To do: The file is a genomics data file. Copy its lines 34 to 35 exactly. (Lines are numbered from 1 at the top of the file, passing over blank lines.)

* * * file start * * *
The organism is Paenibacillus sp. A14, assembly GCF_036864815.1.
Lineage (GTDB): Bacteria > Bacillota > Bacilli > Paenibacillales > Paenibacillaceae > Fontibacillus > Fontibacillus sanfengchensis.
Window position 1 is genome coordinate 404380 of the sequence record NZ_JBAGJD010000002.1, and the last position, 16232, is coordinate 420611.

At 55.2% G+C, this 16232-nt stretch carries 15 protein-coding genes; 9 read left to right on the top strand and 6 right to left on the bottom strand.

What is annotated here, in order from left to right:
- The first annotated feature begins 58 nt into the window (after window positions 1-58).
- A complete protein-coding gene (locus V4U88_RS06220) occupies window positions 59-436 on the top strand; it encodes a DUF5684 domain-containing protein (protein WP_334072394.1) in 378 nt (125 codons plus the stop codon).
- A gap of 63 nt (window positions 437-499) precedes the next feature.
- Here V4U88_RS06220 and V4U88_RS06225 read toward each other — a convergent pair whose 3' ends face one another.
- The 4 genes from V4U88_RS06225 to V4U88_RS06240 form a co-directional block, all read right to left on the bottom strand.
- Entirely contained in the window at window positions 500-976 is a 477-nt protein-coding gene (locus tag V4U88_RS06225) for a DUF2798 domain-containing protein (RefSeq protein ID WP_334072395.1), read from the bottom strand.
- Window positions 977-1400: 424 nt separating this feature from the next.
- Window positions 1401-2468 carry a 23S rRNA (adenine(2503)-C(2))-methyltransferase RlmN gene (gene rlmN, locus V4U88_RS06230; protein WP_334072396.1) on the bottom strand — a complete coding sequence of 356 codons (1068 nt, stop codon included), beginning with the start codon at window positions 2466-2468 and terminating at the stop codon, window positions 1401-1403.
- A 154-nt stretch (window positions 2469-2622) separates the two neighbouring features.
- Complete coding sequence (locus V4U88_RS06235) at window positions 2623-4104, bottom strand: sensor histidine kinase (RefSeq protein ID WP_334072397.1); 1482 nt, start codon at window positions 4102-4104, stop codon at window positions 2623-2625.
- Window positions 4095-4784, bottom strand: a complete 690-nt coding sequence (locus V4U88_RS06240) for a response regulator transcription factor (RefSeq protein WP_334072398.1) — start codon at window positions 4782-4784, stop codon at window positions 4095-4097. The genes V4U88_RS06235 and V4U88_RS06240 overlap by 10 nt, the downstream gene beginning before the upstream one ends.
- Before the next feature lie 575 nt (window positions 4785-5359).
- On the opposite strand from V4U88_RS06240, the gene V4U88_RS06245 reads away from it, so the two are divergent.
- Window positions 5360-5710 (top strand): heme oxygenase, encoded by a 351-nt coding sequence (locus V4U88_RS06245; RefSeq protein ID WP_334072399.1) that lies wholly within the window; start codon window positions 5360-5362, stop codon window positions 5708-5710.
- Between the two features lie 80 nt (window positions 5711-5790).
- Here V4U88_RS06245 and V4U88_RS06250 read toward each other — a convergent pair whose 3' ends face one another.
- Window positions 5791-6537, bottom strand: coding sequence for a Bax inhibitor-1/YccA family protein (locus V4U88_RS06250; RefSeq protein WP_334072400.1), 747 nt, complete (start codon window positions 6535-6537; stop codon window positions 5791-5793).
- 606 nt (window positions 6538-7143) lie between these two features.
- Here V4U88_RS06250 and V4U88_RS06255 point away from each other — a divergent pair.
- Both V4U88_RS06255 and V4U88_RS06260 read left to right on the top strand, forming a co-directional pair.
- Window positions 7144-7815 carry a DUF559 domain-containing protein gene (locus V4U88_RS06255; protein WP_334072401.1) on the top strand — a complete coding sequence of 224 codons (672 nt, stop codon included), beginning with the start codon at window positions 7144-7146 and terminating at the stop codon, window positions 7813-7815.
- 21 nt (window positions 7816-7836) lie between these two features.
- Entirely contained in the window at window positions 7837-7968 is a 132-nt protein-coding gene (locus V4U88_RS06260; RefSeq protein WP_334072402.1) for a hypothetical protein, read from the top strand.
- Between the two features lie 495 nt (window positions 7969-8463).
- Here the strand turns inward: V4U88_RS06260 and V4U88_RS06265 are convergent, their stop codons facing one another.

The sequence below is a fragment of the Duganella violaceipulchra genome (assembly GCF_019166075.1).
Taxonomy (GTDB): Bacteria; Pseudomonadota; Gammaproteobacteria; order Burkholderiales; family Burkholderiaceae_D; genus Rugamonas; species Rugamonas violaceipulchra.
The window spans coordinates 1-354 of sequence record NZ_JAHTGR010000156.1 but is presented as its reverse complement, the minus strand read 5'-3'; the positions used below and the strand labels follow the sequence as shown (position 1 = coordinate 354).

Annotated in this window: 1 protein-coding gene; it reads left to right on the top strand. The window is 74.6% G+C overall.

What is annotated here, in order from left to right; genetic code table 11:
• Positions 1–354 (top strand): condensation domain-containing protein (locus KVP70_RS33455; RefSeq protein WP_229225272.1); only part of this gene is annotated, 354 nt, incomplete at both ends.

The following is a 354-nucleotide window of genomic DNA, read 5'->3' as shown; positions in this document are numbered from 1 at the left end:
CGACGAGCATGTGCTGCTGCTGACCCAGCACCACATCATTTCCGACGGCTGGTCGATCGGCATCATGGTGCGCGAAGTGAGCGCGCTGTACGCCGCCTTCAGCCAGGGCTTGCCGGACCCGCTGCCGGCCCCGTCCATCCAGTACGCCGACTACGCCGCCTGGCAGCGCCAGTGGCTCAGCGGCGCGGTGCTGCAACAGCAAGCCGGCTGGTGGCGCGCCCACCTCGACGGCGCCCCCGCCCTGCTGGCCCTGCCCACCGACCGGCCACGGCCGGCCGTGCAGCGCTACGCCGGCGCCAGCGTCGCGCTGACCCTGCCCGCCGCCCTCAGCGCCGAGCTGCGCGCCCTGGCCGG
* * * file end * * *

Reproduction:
Annotated in this window: 1 protein-coding gene; it reads left to right on the top strand. The window is 74.6% G+C overall.

What is annotated here, in order from left to right; genetic code table 11: